What Causes Flat Feet and What to Do if you Suffer from it
It’s one of those things we’ve probably all heard (or overheard) at one point. “He/she has really flat feet.” It’s kind of a strange statement when you break it down really. We all have flat feet, to a degree — anything other than flat or relatively flat feet would be considered a crazy deformity. But the point is what do people mean when they say “flat feet”?
Once we’ve established a working definition we’ll move on to causes, and then what exactly to do about it if you yourself suffer from it.
According to the Mayo Clinic flat feet or fallen arches (or use the scientific name pes planus): is a postural deformity in which the arches of the foot collapse or tilt downward, with the entire sole of the foot coming contact with the ground. It’s when the natural curve you have on the arch of your foot has deteriorated and this has led to a fundamental change in your foot’s posture.
What causes flat feet?
There is no single cause of flat feet, but rather a range of factors that are thought to contribute to fallen arches. Again using the Mayo Clinic as our point of reference, we can say the following: babies and young children often have flat feet as they haven’t fully developed yet (the tissue underneath the feet tends to firm up with age and create the shock-absorbing apparatus known as the arch)
When it comes to teens and adults the causal factors identified were:
- Family history – Many experts say fallen arches come from your heredity and tend to run from one generation to the next.
- Weak arch – The arch of the foot may be okay when no weight is placed on it, for example, while a person is sitting at their desk. But as soon as they stand up the full extent of their arch issues becomes apparent. This can often be down to simple lack of muscle and conditioning.
- Injury – there are a number of different injuries which can contribute to arch collapse.
- Arthritis – Arthritis, being degenerative in the way that it is, can expedite the process of your arches giving way under pressure
- Tibialis posterior (ruptured tendon)
- Pregnancy – fundamentally changes the body and can place different kinds of strain on the body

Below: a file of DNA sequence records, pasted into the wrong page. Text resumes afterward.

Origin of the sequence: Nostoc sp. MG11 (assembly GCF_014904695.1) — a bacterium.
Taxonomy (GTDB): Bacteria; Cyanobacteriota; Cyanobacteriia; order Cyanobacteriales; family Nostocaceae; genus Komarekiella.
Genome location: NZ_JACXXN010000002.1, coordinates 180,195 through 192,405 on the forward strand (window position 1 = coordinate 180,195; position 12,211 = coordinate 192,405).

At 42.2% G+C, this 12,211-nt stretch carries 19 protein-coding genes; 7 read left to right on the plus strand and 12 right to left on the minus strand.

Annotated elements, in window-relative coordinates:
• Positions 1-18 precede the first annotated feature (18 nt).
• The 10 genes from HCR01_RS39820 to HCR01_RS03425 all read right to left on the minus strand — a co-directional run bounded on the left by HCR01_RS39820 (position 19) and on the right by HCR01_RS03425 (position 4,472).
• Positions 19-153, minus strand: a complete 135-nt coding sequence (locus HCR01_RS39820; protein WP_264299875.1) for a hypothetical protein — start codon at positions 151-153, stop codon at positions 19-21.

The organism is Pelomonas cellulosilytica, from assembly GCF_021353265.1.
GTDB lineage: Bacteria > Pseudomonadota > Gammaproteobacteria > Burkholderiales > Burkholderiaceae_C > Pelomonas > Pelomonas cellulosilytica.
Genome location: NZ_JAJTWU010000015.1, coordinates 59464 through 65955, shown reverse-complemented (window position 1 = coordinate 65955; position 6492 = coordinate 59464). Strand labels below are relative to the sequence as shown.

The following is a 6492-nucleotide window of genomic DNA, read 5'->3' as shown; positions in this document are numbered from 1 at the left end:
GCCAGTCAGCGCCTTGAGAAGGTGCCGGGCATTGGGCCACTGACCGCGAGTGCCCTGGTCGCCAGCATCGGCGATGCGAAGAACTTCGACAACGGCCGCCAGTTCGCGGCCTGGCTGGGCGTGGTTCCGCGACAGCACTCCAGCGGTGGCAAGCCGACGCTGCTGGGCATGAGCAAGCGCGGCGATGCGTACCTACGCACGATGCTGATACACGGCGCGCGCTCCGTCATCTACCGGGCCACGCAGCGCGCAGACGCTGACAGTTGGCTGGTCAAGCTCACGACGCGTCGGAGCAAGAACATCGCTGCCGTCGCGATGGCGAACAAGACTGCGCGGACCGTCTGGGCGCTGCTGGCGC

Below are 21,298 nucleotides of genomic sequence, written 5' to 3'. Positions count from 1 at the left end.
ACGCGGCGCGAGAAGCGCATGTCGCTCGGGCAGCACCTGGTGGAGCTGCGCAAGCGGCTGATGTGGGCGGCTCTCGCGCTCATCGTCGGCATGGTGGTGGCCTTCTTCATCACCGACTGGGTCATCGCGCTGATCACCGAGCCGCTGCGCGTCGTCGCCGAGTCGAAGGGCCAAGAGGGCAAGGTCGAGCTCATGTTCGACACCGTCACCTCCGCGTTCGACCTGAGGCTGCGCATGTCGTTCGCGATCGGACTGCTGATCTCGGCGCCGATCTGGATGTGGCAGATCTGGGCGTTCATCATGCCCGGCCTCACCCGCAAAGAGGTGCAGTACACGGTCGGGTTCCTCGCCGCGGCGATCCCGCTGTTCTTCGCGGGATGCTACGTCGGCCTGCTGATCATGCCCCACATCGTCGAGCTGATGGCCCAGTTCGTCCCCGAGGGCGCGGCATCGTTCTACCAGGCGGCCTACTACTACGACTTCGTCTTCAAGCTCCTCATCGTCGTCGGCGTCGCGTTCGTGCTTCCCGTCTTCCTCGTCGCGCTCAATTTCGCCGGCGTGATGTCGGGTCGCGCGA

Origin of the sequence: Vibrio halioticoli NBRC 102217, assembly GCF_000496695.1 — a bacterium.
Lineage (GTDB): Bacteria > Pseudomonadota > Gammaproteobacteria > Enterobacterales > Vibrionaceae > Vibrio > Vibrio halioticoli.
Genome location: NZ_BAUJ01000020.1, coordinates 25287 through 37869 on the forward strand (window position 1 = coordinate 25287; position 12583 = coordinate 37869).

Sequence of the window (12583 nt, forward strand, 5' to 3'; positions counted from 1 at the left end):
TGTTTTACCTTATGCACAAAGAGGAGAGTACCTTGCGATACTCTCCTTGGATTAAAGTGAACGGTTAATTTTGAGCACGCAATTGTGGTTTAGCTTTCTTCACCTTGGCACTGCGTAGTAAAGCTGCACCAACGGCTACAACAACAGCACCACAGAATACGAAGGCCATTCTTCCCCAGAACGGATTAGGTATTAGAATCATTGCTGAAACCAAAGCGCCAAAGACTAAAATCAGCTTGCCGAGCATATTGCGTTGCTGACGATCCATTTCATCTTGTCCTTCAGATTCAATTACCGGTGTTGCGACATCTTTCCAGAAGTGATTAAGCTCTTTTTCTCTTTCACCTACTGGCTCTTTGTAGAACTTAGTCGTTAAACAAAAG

- Nervous system or muscle related diseases – examples of this would be cerebral palsy, muscular dystrophy, or spina bifida.
- Diabetes – adds a lot of risk to your feet for various other conditions developing, flat feet is one of them.
- Age and wear and tear – If you think about the beating your feet take course of years it’s not hard to imagine how your arches could wear down. Running, jumping, kicking, walking and stomping all add up to some worn out anatomy — and the result of this can be fallen arches. Tendonitis is often another contributing factor, which, side by side with wear and tear can lead to flat feet.
Okay, so now we’ve understood exactly what flat feet are and some common factors that cause them. But if you’ve fallen into the group that has to deal with this issue you’re probably wondering what exactly to do.
What to do about flat feet
There are a lot of things that can be done about flat feet, but we should say that the best policy is talk to a doctor and get a proper diagnosis and review of treatment options. But with that done (or perhaps no if you like to get DIY) there are a few simple things you can do at home to help alleviate problems associated with flat feet. We’ll focus on three
- Get some more supportive shoes. It doesn’t really matter to what degree your feet are flat, get a pair of shoes with some proper support and you’re quite likely to see some benefit. The benefit may be slight or it might be a complete solution. What you want is a comfortable pair of walking or athletics shoes that have substantial arch support, a spacious toe box, sturdy heel counter and a flexible sole. Putting some support in place for your arches will decrease tension in the Tibial and Achilles tendons.
- Invest in some custom made inserts. Another way to try to prop your feet in a more comfortable position is to get some custom made orthotics. Orthotics are plastic or gel shoe inserts that support the arch of your foot and are meant to promote better biomechanics while you are in motion. By providing cushioning and working double duty as shock absorbers inserts are a great tool to fend off the problems that tend to crop up with small feet (particularly in knees, hips and ankles).
- Lose weight some weight — This is good advice overall if you struggle with being overweight (especially being obese), but reducing the load your feet have to carry around can substantially ease your flat foot related ills. The bones, ligaments and tendons of your feet no longer have as much torque put on them and additionally blood flow is probably increased. Losing weight it’s a magic cure for rigid flat feet, but dropping a few pounds can substantially affect it. There is a plethora of weight loss info out there…For most women, eating less than 2,000 calories daily will generally lead to some weight loss even in the absence of heavy exercise. Conversely most men need to get under 2,200 calories to see much weightloss on a weekly basis.
Flat feet are kind of a drag, but they needn’t slow you down too much. Once you understand the problem and the implication of said problem — it’s up to you to fix it. Our list only begins to crack the surface of what you can do. There are a lot of tools that can help you, all that’s needed is a little bit of drive — and of course if ever in doubt consult with your doctor.